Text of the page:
The usual initial dose for the management of benzodiazepine overdose is 200 micrograms given intravenously over 30 seconds. A further dose of 300 micrograms can be given after another 30 seconds and can be followed by doses of 500 micrograms at one-minute intervals if required, to a total dose of 3 mg or occasionally 5 mg. If a dose of up to 5 mg produces no response then further doses are unlikely to be effective.
If symptoms of intoxication recur, repeated doses may be given at 20-minute intervals; not more than 1 mg should be given at any one time and not more than 3 mg in one hour. As before, a slower rate of administration may be used for 'at risk' patients. If signs of overstimulation occur during the use of flumazenil, then diazepam or midazolam may be given by slow intravenous injection.
Flumazenil labeled with carbon-11 has been used for studying GABA receptors by positron emission tomography.
Flumazenil should not be given to patients who have received neuromuscular blockers until the effects of neuromuscular blockade have fully cleared. Dosage should be adjusted individually; in high-risk or anxious patients, and after major surgery, it may be preferable to maintain some sedation during the early postoperative period. Flumazenil should be used with caution in patients with head injury since it may precipitate seizures or alter cerebral blood flow. Careful titration of dosage is recommended in hepatic impairment.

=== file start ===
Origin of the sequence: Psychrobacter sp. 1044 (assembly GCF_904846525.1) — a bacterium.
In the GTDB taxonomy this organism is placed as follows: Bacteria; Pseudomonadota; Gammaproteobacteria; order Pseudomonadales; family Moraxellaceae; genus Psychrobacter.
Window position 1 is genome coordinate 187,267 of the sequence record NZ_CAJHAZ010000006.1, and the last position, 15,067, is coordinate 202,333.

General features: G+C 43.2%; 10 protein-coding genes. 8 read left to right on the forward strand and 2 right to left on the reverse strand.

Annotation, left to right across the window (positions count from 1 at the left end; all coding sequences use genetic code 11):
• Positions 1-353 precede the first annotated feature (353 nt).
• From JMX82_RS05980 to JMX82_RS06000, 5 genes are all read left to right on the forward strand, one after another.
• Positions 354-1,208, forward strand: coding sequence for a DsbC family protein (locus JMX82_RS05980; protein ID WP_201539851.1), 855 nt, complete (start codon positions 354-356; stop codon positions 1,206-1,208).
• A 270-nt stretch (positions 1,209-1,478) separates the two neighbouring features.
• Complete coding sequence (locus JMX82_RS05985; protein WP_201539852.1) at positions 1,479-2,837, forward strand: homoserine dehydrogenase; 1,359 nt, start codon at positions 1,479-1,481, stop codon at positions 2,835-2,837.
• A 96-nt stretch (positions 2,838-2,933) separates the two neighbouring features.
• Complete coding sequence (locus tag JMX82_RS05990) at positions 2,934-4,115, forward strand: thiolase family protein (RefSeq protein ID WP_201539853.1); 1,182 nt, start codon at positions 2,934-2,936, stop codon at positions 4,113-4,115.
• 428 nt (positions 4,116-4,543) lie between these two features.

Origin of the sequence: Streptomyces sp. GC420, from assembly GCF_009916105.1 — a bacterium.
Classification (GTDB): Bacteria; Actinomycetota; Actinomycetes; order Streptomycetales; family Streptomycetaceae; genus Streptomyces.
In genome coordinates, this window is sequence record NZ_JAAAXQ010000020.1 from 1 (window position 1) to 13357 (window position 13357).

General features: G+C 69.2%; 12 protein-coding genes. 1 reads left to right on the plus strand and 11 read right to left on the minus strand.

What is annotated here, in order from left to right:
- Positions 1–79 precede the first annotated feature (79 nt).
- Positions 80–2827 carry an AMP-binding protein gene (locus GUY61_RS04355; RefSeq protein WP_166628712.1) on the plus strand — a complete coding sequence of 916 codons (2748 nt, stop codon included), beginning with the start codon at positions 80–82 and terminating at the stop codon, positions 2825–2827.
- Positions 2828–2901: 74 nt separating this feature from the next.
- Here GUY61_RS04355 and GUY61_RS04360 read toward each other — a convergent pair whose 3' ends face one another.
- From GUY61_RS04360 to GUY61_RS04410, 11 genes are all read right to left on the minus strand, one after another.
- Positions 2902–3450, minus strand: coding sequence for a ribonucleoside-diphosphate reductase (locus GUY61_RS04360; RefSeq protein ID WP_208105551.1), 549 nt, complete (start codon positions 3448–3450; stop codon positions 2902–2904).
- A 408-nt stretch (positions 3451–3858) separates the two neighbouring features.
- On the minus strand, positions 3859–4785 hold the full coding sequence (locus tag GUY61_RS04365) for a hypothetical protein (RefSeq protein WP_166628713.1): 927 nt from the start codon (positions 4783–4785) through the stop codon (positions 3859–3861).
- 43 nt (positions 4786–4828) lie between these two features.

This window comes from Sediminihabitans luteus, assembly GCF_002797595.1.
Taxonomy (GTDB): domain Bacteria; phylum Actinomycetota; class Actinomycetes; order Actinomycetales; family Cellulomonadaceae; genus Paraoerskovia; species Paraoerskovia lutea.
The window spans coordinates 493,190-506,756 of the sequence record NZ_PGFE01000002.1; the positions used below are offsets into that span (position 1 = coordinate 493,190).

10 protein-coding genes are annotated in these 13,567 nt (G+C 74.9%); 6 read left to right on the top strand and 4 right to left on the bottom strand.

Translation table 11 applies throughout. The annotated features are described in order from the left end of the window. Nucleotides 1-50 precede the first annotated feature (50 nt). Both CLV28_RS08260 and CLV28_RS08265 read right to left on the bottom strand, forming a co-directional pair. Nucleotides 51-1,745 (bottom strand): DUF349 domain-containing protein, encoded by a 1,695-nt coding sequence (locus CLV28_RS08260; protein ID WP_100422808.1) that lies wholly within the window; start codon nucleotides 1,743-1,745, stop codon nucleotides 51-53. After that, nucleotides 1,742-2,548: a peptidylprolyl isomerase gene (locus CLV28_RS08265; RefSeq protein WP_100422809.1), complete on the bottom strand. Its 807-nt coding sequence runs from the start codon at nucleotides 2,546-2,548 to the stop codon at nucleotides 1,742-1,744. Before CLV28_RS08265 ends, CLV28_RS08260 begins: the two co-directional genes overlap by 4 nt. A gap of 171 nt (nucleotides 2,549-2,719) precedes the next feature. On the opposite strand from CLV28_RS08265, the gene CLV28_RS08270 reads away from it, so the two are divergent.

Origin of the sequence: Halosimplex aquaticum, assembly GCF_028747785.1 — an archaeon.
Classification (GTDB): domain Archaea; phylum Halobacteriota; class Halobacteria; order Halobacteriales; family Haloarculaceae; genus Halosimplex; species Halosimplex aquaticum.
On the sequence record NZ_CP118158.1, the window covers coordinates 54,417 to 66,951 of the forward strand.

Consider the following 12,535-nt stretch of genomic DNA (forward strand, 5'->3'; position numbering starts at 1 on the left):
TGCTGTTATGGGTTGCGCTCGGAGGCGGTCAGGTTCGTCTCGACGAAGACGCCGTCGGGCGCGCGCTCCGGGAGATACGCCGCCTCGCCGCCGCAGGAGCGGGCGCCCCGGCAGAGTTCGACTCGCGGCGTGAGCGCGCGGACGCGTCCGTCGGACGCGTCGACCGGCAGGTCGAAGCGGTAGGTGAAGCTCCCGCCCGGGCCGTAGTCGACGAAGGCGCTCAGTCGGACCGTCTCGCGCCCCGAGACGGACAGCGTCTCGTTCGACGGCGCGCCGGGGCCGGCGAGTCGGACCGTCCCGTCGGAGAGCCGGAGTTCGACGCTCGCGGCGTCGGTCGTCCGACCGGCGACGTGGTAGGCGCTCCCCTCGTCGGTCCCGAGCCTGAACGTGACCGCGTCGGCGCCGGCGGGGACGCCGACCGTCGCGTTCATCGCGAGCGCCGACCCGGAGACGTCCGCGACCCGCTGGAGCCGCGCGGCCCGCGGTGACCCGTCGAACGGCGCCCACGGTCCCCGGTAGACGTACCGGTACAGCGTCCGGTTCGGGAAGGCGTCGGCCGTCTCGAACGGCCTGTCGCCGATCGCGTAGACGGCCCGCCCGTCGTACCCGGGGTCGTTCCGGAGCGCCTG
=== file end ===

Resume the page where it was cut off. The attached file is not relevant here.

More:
Flumazenil is contra-indicated in patients who are receiving benzodiazepines to control potentially life-threatening conditions and should not be given to epileptic patients who have been receiving benzodiazepines for a prolonged period to control seizures. In cases of mixed overdose, flumazenil may unmask adverse effects of other psychotropic drugs. In particular, it should not be used in the presence of severe intoxication with tricyclic and related antidepressants.